St. Francesco d'Assisi and Wolf, Monterosso al Mare, Italy
(Image by Jason OX4) Permission Details DMCA
Today, I reread an excellent post called "Empathy Heroes", written by Roman Krznaric and which appeared in the Yes! Magazine in November of 2014. It was so refreshing to read this post again, especially after signing my quota of petitions today. "Empathy Heroes" paints a sad picture of our world, one which seems to have far too many cruel people in it. In one example, a man dragged a small dog behind his truck. In another example, an elephant in Vietnam expired after complete exhaustion from providing rides for visitors. In yet another, a young bear with a ring in his nose is forced to dance for people who have no sense of kindness and compassion. Krznaric's list goes on and on.
Roman Krznaric also wrote a book entitled "Empathy: Why It Matters, and How to Get It" which relates the accounts of five extraordinary people who experienced what he calls "experiential empathy." These people didn't just imagine someone else's life. Instead, they immersed themselves into the lives of those who they felt deserved empathy.
Here is a condensed version from Krznaric's account of those five people who took empathy to the extreme. Because they did, they were able to transform the social and political landscape of their time.
l. ST. FRANCIS
Not surprisingly, St. Francis tops his list. Krznaric relates something about him of which I wasn't aware until now. In 1206, 23 year old Giovanni Bernadone went on a pilgrimage to St. Peter's Basilica in Rome. There, he quickly noticed the contrast between the opulence within St. Peter's and the extreme poverty of the beggars sitting outside. It didn't take him long to ask one of the beggars to change clothes with him so that he could spend the rest of the day begging for alms. Rightly does Krznaric call this one of the first great empathy experiments in human history. How many of us would even think of doing as St. Francis did?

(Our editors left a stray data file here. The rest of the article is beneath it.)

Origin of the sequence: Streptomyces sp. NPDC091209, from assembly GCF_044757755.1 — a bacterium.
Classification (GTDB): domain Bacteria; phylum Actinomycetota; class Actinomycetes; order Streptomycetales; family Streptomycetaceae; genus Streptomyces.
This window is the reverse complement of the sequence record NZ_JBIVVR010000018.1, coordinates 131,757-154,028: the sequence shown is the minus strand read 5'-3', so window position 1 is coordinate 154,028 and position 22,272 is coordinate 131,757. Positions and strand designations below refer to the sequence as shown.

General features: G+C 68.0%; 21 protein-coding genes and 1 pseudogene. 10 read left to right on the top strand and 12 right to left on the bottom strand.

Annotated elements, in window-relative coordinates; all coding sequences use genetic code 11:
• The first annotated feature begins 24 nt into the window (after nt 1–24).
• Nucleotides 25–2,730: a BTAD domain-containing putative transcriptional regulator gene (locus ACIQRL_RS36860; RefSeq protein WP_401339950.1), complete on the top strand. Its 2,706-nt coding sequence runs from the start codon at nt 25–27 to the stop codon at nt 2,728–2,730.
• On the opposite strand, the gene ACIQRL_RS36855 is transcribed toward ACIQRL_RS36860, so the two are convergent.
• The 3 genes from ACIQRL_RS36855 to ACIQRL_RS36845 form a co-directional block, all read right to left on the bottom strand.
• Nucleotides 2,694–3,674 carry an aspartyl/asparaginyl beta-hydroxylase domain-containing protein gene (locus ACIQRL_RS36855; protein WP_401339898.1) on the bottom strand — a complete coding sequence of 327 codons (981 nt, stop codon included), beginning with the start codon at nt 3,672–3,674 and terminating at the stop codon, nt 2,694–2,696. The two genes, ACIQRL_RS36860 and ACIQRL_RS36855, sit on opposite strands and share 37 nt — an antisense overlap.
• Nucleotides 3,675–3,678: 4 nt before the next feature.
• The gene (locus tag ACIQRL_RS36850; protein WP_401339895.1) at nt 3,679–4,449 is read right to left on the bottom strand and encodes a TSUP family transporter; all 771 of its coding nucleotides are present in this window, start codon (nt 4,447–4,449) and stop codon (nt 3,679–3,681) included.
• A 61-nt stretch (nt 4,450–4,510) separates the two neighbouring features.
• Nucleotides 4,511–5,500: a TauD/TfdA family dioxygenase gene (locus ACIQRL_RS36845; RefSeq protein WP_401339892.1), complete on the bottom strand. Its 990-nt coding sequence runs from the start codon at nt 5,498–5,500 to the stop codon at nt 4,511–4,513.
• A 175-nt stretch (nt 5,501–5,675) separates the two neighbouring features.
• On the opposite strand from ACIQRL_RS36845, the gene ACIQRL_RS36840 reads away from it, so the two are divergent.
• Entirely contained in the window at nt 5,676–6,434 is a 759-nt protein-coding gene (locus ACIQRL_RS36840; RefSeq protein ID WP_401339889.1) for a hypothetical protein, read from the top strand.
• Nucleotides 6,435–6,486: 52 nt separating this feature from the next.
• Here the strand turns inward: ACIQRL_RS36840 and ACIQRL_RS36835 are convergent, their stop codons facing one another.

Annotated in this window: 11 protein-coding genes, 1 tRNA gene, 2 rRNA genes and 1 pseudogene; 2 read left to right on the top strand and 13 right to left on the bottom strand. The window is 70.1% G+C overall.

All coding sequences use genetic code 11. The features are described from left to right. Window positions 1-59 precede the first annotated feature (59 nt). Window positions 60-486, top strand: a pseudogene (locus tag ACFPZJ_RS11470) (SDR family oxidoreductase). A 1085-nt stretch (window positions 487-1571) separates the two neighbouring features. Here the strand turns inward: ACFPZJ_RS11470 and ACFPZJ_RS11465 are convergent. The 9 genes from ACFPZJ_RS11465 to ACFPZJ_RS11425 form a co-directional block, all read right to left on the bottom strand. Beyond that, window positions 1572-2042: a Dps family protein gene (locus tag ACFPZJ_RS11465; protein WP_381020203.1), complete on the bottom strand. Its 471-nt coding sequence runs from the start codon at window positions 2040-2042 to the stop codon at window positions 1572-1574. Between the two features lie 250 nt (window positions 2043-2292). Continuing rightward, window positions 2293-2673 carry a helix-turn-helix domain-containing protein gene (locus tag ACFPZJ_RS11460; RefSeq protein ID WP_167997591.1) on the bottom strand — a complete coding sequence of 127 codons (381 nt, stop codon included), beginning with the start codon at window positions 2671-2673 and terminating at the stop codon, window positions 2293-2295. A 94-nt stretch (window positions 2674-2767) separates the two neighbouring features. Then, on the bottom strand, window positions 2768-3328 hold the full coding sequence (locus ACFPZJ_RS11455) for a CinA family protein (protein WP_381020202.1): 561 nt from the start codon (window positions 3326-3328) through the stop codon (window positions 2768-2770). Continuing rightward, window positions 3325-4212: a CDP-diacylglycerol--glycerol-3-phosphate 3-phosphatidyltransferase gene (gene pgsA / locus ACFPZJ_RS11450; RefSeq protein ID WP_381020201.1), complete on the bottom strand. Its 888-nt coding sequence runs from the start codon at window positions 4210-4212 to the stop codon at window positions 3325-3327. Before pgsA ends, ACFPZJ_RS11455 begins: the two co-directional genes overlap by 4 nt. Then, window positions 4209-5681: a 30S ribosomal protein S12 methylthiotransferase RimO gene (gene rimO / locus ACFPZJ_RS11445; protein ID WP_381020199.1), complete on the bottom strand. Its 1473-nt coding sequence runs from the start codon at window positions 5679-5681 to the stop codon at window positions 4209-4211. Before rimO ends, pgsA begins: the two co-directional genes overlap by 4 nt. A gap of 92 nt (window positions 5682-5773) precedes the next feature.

2. BEATRICE WEBB
Born in 1858 into a family of well-off businessmen and politicians, Beatrice Webb nevertheless became interested in researching urban poverty. In 1887, her dedication to this research led her to dress up in the clothing of the poor so that she could find employment in an East London textile factory. With this first hand experience, she wrote "Pages From a Work-Girl's Diary" which caused a quite a sensation at the time.
Webb later wrote in her autobiography of her experiences: "My own investigations into the chronic poverty of our great cities opened my eyes to the workers' side of the story." Because of this empathy immersion, she was inspired to campaign for improved factory conditions. She also supported the cooperative and trade union movements. And, though we don't often find people of wealth who commiserate with the poor, she was one of the great exceptions. If only we would find others like her in today's unequal division of wealth. But, of course, thank God today's conditions can never compare to the urban poverty which Beatrice Webb found prevalent in the 19th century.